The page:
by Alexis Booker ‘23
More than ever, the effects of climate change have been evident all over the world, most prominently in Africa. Recently, the UN held an Africa Climate Week from August 29-September 2 in Libreville, Gabon to address the intensifying consequences of climate change throughout the continent.
During the event, the UN focused on creating partnerships between global and continental organizations such as the UN Development Program and the Africa Union. Though Africa produces the least carbon emissions compared to major industrialized countries such as the United States, China, Russia, they suffer the greatest damage. Therefore, these partnerships are being formed to create a greater momentum of change.
Violent weather disasters such as hurricanes and extreme heat have been damaging the health of African environments. Widespread damages already have caused a lack of water availability, biodiversity, and shelter. They even directly impact African society at large with economic stagnation and displacement. Upwards of 118 million lower-class Africans are at risk of falling victim to extreme weather in the next ten years. Displacement among citizens has already occurred with many forced to leave their homes because of unsalvageable damage.
United Nations Secretary-General António Guterres claims that many developed nations are at fault for Africa’s more damaged environment. This is due to the influx of carbon emissions major countries such as the United States and China contribute. Because of this, the UN has pushed for these countries to contribute financially to the improvement of the African climate. This is combined with geological effects such as rainfall variability, a low capacity to adapt, and high dependence on the ecosystem to sustain livelihoods. Regardless, the UN plans to create accountability towards developed countries that cause the greatest issues yet are not as affected.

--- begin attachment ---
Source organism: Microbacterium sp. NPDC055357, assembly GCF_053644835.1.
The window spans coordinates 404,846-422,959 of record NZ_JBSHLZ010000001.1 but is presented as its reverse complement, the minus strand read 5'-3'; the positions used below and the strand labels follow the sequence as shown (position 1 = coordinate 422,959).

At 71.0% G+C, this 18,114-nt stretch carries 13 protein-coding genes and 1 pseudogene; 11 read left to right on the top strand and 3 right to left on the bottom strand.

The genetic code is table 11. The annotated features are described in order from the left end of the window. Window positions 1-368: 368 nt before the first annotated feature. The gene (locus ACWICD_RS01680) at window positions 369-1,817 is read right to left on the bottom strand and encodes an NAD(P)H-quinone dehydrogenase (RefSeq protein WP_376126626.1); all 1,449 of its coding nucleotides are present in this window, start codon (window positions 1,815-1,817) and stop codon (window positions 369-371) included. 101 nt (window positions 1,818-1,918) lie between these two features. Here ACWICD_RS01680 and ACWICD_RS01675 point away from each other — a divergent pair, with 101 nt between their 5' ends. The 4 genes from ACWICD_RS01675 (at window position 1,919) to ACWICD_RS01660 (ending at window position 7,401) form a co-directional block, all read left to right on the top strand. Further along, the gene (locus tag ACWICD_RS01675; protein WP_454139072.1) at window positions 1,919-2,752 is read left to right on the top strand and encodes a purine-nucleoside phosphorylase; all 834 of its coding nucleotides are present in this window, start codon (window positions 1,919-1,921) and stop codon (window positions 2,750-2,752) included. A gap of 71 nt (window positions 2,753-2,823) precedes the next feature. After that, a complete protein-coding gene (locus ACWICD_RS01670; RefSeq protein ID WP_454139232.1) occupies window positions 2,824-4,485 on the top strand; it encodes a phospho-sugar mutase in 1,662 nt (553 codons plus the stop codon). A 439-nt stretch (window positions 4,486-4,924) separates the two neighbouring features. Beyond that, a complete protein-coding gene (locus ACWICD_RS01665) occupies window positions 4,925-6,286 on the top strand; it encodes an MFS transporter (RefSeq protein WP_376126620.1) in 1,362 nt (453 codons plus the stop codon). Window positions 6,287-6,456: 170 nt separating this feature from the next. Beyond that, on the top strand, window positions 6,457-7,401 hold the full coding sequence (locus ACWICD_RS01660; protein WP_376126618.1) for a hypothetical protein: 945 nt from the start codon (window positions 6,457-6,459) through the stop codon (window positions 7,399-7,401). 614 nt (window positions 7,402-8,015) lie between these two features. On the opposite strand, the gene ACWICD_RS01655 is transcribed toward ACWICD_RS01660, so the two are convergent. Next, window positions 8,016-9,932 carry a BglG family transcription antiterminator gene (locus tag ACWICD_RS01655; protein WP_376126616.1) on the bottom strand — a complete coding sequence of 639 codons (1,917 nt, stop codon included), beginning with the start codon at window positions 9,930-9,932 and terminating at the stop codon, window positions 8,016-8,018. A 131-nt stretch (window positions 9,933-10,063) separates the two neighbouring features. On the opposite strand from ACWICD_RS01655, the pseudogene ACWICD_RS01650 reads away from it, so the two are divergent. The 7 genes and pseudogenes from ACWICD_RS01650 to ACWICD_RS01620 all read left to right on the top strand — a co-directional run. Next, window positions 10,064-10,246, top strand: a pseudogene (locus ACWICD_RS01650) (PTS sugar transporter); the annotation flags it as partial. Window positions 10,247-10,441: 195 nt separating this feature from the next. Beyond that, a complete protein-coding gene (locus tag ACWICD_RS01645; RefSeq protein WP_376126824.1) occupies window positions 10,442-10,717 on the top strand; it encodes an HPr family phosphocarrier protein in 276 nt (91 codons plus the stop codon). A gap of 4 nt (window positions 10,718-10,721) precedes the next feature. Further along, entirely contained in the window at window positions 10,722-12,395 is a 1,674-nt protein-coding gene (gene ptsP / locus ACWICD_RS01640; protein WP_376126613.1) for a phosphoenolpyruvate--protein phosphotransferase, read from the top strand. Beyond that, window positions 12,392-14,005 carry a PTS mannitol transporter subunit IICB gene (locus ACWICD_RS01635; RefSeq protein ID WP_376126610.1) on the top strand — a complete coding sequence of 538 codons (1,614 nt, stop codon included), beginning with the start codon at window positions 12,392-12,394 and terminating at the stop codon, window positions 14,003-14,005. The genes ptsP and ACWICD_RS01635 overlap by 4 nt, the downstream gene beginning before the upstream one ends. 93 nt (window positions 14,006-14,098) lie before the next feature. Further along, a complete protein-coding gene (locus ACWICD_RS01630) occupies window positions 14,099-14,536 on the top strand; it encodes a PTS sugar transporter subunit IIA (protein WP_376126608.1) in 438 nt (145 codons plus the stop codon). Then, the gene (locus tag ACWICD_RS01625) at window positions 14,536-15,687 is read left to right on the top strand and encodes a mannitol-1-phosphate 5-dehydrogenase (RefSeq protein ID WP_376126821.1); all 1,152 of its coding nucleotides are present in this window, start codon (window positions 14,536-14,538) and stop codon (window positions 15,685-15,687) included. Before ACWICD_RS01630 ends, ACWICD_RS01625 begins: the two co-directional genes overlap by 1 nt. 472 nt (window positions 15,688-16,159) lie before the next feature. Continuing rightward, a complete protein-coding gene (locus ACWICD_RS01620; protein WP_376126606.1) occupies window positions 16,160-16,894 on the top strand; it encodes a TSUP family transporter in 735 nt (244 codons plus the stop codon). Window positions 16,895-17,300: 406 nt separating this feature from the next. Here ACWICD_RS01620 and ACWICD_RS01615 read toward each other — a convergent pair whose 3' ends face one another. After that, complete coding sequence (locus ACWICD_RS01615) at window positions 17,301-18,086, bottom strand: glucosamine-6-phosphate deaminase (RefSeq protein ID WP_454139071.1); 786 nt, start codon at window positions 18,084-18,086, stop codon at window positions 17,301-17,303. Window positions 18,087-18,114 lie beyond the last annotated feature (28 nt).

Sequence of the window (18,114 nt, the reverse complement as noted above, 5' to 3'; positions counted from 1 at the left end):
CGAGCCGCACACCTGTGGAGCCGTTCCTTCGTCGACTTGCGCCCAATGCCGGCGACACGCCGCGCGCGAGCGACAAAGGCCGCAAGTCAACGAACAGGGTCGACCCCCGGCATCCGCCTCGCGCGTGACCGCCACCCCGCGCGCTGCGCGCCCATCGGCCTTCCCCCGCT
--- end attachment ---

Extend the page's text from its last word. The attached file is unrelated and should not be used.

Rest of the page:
Progress has already been made by local activists, however. Africa holds the largest number of young people in the world and has a large indigenous population of up to 14 million people who are fighting for recognition by people and political leaders globally. These groups have been improving access to water, shelter, and weather alerts to find safety in time before climate disasters hit. And while 20-40 percent of the land in Africa has a degree of degradation, they have made many initiatives in place to plant more biodiverse organisms and recover land.
Currently, the UN is involving itself with the improvement of the state of Africa’s climate, citing it as an opportunity for economic gain through socio-economic improvement. This will be completed through specifically designed plans that will not only help the environment but spark socioeconomic growth such as creating jobs and cleaning up waste that surrounds poorer neighborhoods. They will continue this call to action by centering Africa in this year’s Climate Change Conference 27 (COP 27), set to take place in Sharm El Sheikh, Egypt later this year.